Klima und Exportstärke

BERLIN – Da hat die Euro-Krise gerade an Schrecken verloren, schon scheint Europa auf das nächste Desaster zuzusteuern: die vermeintlich explodierenden Energiepreise - als Folge allzu ambitionierter Klimapolitik, wie Kritiker sagen. Seit Anfang der 2000er-Jahre haben sich die Strompreise für die Industrie in etwa verdoppelt, sind damit deutlich stärker gestiegen als in den USA. Die Unternehmen zahlen im Schnitt heute doppelt so viel für Gas als ihre US-Wettbewerber. Werden Europas Versuche, das Klima über steigende Kosten für schmutzige Energie zu retten, also bald dazu führen, die industrielle Basis zu zerstören? Das wäre in der Tat ein schlechtes Geschäft.

Auf den ersten Blick scheinen die Zahlen jene zu bestätigen, die den Absturz nahen sehen. Wie könnten so große Preisunterschiede ohne Einfluss auf die Wirtschaftsstärke bleiben? Die Wirklichkeit scheint dennoch komplizierter. Wenn hohe Strom- und Gaspreise die Exportkraft stark beeinträchtigen würden – wie kann es dann sein, dass gerade Deutschland, wo die Klimapolitik so besonders ehrgeizig ist, in den vergangenen fünfzehn Jahren seine Exporte sogar atemberaubend verdoppelt hat – trotz fast ebenso eindrucksvoll hochgeschnellter Energiekosten?

Womöglich ist die Gleichung ja eine ganz andere. Die praktische Erfahrung deutet darauf hin, dass der Abbau von CO2-Emissionen in vielen Fällen sogar hilft, Unternehmen besser statt schlechter aufzustellen, sie mithin sogar wettbewerbsfähiger zu machen. Darin läge ein enormes Potenzial, den Klimawandel zu bekämpfen und Europas Wirtschaft langfristig zugleich robuster zu machen, so kurios das auch erst einmal klingen mag.

To continue reading, please log in or enter your email address.

Registration is quick and easy and requires only your email address. If you already have an account with us, please log in. Or subscribe now for unlimited access.


Log in

  1. Television sets showing a news report on Xi Jinping's speech Anthony Wallace/Getty Images

    Empowering China’s New Miracle Workers

    China’s success in the next five years will depend largely on how well the government manages the tensions underlying its complex agenda. In particular, China’s leaders will need to balance a muscular Communist Party, setting standards and protecting the public interest, with an empowered market, driving the economy into the future.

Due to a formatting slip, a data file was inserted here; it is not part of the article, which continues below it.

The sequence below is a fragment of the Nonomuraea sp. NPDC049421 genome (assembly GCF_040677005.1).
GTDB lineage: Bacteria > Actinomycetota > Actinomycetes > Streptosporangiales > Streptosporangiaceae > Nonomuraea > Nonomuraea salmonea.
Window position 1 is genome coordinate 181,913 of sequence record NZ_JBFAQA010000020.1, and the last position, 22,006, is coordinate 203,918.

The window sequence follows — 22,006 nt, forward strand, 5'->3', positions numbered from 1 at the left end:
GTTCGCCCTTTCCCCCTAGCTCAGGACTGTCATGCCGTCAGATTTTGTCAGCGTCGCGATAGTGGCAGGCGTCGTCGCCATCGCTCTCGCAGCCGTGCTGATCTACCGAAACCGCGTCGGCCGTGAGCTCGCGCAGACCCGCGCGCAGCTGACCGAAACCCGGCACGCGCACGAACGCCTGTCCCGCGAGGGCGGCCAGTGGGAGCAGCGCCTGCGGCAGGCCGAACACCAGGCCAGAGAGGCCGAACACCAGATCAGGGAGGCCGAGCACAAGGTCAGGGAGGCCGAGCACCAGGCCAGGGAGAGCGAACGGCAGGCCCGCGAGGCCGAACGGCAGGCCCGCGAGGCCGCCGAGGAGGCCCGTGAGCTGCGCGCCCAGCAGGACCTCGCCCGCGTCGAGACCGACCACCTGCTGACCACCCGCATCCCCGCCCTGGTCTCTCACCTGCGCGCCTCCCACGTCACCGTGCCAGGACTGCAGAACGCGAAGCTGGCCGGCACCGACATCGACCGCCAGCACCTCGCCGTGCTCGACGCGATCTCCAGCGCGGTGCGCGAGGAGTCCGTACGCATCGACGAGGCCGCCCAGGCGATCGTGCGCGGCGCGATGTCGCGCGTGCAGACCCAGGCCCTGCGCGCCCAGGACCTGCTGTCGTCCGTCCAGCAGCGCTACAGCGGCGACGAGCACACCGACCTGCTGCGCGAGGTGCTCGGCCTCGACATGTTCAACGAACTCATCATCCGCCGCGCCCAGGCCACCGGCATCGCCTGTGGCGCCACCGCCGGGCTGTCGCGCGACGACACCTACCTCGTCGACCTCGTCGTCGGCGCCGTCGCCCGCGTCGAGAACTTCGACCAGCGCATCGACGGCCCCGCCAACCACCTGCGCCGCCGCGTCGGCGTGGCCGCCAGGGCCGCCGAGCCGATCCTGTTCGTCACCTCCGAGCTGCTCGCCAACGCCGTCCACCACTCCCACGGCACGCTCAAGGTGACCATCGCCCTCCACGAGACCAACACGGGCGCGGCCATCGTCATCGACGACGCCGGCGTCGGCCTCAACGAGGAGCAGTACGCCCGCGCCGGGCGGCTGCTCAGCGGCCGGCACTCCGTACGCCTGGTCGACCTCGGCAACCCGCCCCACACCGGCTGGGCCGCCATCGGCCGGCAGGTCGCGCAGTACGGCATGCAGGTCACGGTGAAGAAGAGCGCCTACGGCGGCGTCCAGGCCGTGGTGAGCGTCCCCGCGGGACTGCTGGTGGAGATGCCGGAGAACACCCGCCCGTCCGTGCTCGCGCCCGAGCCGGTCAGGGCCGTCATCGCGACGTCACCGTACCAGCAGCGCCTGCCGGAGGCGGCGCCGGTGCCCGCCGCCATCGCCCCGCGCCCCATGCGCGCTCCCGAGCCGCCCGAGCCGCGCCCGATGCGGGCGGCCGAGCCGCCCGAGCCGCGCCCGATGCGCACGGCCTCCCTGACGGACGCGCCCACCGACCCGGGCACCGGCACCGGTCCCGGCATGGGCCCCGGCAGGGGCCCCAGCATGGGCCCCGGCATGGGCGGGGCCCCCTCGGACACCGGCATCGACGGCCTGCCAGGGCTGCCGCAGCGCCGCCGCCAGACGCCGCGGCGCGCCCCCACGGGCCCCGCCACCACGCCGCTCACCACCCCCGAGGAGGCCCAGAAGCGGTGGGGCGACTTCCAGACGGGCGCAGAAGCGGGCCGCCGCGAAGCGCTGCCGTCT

2. United States Supreme Court Hisham Ibrahim/Getty Images

    The Sovereignty that Really Matters

    The preference of some countries to isolate themselves within their borders is anachronistic and self-defeating, but it would be a serious mistake for others, fearing contagion, to respond by imposing strict isolation. Even in states that have succumbed to reductionist discourses, much of the population has not.

  3.  The price of Euro and US dollars Daniel Leal Olivas/Getty Images

    Resurrecting Creditor Adjustment

    When the Bretton Woods Agreement was hashed out in 1944, it was agreed that countries with current-account deficits should be able to limit temporarily purchases of goods from countries running surpluses. In the ensuing 73 years, the so-called "scarce-currency clause" has been largely forgotten; but it may be time to bring it back.

  4. Leaders of the Russian Revolution in Red Square Keystone France/Getty Images

    Trump’s Republican Collaborators

    Republican leaders have a choice: they can either continue to collaborate with President Donald Trump, thereby courting disaster, or they can renounce him, finally putting their country’s democracy ahead of loyalty to their party tribe. They are hardly the first politicians to face such a decision.

  5. Angela Merkel, Theresa May and Emmanuel Macron John Thys/Getty Images

    How Money Could Unblock the Brexit Talks

    With talks on the UK's withdrawal from the EU stalled, negotiators should shift to the temporary “transition” Prime Minister Theresa May officially requested last month. Above all, the negotiators should focus immediately on the British budget contributions that will be required to make an orderly transition possible.

  6. Ksenia Sobchak Mladlen Antonov/Getty Images

    Is Vladimir Putin Losing His Grip?

    In recent decades, as President Vladimir Putin has entrenched his authority, Russia has seemed to be moving backward socially and economically. But while the Kremlin knows that it must reverse this trajectory, genuine reform would be incompatible with the kleptocratic character of Putin’s regime.

  7. Right-wing parties hold conference Thomas Lohnes/Getty Images

    Rage Against the Elites

    • With the advantage of hindsight, four recent books bring to bear diverse perspectives on the West’s current populist moment. 
    • Taken together, they help us to understand what that moment is and how it arrived, while reminding us that history is contingent, not inevitable

    Global Bookmark

    Distinguished thinkers review the world’s most important new books on politics, economics, and international affairs.

  8. Treasury Secretary Steven Mnuchin Bill Clark/Getty Images

    Don’t Bank on Bankruptcy for Banks

    As a part of their efforts to roll back the 2010 Dodd-Frank Act, congressional Republicans have approved a measure that would have courts, rather than regulators, oversee megabank bankruptcies. It is now up to the Trump administration to decide if it wants to set the stage for a repeat of the Lehman Brothers collapse in 2008.